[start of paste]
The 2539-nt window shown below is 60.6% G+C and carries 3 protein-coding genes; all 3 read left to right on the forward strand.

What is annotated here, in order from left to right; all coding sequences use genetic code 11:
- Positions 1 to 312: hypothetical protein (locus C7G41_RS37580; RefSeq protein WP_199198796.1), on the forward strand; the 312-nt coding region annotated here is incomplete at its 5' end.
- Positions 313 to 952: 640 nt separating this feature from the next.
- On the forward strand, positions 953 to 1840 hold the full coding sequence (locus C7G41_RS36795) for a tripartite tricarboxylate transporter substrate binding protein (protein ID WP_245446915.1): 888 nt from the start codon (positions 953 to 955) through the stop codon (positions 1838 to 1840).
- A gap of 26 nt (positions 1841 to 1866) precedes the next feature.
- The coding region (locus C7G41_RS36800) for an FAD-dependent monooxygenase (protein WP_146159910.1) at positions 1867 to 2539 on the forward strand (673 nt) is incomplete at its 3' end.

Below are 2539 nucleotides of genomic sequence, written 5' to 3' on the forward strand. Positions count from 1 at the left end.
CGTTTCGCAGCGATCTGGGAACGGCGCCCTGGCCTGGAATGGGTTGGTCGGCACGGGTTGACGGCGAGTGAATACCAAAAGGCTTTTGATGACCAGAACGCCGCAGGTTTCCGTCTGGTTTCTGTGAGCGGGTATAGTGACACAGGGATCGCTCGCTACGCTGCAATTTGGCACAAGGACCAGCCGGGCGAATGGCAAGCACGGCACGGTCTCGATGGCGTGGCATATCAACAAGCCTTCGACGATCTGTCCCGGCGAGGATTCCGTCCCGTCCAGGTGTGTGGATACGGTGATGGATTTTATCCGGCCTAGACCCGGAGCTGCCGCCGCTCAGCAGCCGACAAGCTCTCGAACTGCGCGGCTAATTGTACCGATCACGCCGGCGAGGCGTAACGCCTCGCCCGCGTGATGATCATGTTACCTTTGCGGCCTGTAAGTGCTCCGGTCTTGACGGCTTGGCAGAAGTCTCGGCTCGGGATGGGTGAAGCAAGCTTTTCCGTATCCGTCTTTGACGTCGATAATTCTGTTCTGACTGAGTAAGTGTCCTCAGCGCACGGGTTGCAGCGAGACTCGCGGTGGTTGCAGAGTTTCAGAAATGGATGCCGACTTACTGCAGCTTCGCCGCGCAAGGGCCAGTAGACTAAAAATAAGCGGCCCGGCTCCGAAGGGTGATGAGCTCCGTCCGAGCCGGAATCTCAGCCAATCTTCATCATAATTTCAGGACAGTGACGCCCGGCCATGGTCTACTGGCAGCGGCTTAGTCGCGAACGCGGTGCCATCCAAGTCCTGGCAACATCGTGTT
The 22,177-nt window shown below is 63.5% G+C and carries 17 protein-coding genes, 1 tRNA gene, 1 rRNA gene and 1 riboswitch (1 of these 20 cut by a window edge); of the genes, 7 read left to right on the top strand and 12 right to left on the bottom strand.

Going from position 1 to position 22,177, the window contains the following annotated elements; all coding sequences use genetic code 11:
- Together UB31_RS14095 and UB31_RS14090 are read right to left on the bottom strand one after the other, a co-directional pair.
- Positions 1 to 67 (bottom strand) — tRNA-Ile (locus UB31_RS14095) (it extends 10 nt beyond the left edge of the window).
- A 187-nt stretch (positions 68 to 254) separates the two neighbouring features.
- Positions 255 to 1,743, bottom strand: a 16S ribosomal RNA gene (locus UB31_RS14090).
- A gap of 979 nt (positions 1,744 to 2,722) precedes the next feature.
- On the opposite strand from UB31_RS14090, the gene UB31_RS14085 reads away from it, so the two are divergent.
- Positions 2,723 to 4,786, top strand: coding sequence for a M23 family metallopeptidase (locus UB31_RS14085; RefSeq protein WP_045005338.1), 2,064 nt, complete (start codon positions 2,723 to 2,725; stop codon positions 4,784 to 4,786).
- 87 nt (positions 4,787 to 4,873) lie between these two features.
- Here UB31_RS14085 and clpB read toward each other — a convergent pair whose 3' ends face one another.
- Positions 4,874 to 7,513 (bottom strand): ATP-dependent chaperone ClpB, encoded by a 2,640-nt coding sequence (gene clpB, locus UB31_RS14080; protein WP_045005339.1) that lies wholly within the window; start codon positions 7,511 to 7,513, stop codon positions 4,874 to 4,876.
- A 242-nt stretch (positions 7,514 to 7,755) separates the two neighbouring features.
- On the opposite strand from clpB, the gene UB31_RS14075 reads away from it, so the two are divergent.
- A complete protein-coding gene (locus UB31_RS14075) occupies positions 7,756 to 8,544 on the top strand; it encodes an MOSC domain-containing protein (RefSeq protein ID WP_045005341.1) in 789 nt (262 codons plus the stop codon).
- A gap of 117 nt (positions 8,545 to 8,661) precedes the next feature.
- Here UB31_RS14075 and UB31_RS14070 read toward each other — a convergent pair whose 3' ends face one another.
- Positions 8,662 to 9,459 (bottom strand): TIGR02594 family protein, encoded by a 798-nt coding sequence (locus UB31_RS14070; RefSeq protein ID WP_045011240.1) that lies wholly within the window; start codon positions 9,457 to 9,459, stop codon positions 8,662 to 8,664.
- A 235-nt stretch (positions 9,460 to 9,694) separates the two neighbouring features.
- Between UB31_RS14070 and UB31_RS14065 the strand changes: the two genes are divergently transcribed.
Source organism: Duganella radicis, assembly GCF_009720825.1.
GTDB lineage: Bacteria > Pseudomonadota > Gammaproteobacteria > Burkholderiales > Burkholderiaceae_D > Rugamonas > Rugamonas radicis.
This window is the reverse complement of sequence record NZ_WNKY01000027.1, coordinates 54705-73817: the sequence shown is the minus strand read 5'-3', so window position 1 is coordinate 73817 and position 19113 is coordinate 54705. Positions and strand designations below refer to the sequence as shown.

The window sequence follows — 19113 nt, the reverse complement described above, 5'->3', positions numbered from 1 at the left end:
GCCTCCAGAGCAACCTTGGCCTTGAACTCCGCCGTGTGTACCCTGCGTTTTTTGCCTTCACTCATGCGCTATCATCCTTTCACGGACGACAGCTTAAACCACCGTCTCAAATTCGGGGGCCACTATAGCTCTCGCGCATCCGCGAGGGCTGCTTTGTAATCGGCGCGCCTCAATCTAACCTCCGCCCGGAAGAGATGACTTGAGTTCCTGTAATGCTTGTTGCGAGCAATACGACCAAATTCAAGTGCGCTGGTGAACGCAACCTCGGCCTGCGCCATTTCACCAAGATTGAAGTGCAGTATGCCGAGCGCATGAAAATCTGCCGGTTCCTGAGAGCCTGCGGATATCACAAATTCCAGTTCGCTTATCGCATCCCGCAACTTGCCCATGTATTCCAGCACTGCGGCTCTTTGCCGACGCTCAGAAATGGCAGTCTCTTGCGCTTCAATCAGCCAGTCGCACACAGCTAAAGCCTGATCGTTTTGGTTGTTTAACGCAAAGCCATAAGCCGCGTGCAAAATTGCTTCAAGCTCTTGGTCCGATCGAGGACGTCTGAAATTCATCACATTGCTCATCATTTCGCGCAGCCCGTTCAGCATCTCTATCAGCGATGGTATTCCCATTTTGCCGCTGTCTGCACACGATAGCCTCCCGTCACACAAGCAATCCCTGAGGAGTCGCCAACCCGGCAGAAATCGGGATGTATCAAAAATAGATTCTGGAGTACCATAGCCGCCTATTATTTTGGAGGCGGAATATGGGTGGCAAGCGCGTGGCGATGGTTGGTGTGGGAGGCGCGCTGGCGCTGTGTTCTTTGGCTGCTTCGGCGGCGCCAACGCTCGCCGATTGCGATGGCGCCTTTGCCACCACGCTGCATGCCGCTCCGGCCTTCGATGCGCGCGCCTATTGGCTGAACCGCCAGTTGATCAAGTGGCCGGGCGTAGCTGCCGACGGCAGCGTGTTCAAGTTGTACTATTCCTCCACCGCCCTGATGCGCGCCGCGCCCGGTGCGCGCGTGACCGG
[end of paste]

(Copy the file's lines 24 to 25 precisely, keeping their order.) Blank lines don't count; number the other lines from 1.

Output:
- A complete protein-coding gene (locus UB31_RS14075) occupies positions 7,756 to 8,544 on the top strand; it encodes an MOSC domain-containing protein (RefSeq protein ID WP_045005341.1) in 789 nt (262 codons plus the stop codon).
- A gap of 117 nt (positions 8,545 to 8,661) precedes the next feature.